include all results in or beneath the 'about-us' site:
What if we had a shared server environment that hosted multiple
websites? In this example I have added a domain rule so that any
results for my site will be returned:
If you don't know how to create scopes than have look at
this help page from microsoft office online.
When indexing document libraries make sure that the
documents are of a file type known to SharePoint, otherwise
SharePoint will crawl the document as a list item and use the form
display page rather than the actual document itself. Check out the
filter pack from Microsoft if you want to add additional file
Creating a Simple, Deployable Layout
Armed with our public search scopes we already have enough
information to return the right results. The next step is to create
a simple search page to display search results.
When you create a search centre using the out-of-the-box search
site template, you get a whole bunch of features that just aren't
that well suited to a public facing scenario (RSS Feeds, Alerts,
Advanced Search). My recommendation is to take a light weight
minimal approach - why use a whole search centre when a single
results page will do it? Creating a single page layout that is part
of an easily deployable SharePoint solution is often the cleanest
way to go.
Web Part zones often cause issues when it comes to repeatable
deployment and they add additional HTML bloat. If you are wanting
the simplest HTML output possible then web part zones should be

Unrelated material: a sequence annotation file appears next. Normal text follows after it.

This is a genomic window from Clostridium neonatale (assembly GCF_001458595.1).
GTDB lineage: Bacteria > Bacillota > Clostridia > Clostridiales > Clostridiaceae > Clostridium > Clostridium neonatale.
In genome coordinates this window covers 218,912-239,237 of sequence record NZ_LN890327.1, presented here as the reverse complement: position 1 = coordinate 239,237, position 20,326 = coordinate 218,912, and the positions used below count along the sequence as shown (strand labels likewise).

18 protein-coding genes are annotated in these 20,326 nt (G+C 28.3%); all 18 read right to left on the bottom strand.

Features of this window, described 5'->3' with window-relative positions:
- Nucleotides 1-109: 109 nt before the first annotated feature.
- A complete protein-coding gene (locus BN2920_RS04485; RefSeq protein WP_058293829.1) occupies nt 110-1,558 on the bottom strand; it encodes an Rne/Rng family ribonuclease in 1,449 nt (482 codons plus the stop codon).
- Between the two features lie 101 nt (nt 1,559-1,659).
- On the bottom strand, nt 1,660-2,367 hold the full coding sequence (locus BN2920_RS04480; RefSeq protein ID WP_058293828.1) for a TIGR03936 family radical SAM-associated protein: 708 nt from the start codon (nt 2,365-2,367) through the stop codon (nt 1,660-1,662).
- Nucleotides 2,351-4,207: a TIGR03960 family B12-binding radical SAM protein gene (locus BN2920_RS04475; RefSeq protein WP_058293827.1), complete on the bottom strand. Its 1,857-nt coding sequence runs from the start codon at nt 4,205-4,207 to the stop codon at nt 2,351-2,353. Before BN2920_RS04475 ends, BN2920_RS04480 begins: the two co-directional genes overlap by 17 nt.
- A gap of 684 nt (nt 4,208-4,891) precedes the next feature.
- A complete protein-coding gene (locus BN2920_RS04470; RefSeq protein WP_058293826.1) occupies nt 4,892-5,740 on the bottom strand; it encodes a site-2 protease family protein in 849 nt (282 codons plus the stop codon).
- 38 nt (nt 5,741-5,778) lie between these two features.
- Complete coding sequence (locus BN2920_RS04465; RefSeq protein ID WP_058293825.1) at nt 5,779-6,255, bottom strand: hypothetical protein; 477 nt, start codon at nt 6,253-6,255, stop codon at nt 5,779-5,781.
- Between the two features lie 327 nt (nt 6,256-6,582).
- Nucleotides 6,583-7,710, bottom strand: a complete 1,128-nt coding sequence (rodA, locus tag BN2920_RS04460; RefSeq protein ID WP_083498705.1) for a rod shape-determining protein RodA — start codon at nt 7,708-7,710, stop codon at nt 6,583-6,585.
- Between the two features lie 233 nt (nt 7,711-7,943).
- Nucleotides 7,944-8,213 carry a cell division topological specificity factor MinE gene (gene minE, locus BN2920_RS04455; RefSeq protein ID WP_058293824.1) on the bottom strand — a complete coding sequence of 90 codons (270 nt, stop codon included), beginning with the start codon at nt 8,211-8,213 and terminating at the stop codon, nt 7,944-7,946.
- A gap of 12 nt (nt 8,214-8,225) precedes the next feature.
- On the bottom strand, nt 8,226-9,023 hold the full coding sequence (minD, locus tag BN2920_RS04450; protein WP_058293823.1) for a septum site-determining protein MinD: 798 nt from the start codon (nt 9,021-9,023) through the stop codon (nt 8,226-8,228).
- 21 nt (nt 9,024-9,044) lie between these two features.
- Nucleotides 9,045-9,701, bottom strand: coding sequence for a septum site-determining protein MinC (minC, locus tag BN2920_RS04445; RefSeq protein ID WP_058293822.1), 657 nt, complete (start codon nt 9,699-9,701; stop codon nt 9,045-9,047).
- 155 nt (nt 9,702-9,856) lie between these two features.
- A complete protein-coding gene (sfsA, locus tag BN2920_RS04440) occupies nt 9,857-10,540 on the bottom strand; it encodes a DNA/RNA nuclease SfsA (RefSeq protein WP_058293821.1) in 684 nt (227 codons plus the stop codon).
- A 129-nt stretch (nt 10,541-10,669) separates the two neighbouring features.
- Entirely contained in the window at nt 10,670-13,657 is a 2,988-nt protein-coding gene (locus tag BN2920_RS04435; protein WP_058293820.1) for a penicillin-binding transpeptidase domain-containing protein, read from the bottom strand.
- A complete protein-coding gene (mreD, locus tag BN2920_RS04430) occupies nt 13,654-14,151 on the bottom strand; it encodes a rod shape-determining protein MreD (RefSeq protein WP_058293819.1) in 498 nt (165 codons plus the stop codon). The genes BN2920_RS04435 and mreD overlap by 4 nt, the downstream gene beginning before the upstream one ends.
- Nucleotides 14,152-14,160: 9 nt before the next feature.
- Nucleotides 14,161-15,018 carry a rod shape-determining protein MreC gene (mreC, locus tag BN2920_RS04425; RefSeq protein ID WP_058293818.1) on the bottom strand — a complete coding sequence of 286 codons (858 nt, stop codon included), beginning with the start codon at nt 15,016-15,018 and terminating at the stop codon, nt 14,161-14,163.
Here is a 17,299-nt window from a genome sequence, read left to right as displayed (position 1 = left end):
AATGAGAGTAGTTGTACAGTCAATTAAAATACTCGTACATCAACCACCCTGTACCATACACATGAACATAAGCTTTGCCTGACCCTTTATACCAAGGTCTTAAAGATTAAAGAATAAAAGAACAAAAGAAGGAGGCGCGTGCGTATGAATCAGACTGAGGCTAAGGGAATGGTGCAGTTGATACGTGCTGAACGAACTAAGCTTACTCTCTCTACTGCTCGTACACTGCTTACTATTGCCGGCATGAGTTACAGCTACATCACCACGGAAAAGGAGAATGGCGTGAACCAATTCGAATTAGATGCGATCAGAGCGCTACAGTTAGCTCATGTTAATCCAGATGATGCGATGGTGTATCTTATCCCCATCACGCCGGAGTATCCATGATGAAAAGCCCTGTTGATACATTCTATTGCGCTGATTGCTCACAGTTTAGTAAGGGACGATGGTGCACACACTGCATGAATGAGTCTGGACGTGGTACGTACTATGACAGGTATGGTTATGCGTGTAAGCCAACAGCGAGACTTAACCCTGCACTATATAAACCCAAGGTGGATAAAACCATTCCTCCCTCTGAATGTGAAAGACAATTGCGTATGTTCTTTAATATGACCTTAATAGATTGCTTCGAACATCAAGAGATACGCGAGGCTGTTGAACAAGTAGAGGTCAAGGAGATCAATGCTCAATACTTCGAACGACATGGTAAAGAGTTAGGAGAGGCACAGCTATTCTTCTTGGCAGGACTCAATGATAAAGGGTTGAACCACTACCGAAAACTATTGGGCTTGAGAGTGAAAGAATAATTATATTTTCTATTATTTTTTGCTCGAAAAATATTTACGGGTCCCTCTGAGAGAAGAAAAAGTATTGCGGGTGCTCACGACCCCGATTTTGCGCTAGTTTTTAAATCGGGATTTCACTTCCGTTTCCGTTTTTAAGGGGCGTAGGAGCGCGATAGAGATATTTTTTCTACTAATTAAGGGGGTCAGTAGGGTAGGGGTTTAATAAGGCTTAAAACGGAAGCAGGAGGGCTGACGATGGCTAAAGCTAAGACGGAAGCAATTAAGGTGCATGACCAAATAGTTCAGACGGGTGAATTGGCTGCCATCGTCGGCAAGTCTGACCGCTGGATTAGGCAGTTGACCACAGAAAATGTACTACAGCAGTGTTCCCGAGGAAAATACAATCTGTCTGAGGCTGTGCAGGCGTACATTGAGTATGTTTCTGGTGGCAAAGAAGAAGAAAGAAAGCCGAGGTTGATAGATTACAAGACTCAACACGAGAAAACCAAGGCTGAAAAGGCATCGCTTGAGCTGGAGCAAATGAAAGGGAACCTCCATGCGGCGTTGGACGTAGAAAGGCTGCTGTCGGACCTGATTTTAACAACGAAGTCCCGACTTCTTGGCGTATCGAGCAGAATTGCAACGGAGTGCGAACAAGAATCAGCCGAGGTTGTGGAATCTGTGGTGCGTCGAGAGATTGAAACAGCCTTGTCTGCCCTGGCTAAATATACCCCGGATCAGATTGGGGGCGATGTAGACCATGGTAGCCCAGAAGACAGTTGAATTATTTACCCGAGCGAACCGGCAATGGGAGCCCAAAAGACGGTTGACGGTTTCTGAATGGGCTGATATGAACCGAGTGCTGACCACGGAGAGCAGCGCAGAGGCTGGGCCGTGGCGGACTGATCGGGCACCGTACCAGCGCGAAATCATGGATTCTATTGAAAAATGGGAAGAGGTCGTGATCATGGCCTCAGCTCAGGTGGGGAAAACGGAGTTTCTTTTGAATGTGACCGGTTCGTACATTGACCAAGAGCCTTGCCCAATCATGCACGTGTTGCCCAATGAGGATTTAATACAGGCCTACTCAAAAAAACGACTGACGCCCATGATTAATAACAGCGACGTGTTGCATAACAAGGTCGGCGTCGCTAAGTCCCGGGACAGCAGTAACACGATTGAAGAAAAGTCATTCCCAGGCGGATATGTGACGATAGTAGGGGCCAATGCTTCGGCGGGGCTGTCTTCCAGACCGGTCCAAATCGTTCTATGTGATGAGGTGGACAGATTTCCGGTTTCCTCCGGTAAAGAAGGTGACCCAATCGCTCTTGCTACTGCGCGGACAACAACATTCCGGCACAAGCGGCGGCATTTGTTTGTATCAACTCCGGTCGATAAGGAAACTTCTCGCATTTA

avoided.When it comes down to it we only really need a page layout
with a few basic web parts - SearchBoxEx, CoreResultsWebPart and
Here is an example of using the CoreResultsWebPart in a search
page layout without web part zone.
Scope="All Pages and Documents"
The other web parts can be added to the page layout in the same
Make sure search.js is inlcuded in a custom search page layout
as it is needed for logging search statistics:
<asp:Content ContentPlaceHolderID="PlaceHolderAdditionalPageHead" runat="server">
<SharePoint:ScriptLink ID="ScriptLink1" name="search.js" runat="server"/>
Additional Branding Considerations
The majority of the branding is quite easy due to the core
search results web part using an XSL transformation to style the
results. Unfortunately the other web parts will require tedious
battling with overriding of SharePoint's CSS properties. Not ideal
but you can still get it looking pretty decent if you know what you
For full control of the HTML structure and styling you would
need to create a bespoke solution that used the search SQL
Syntax API that comes with MOSS. This is also the only solution
if you require some advanced sorting or filtering functionality.
This isn't overly difficult, but it's a tough one to explain to the
business owner that is forking out for SharePoint.
So what about advanced search? I think we'll leave that one for
I hope this post gives you a few ideas and some "best practices"
on you can go about creating a decent search solution for you
public SharePoint website.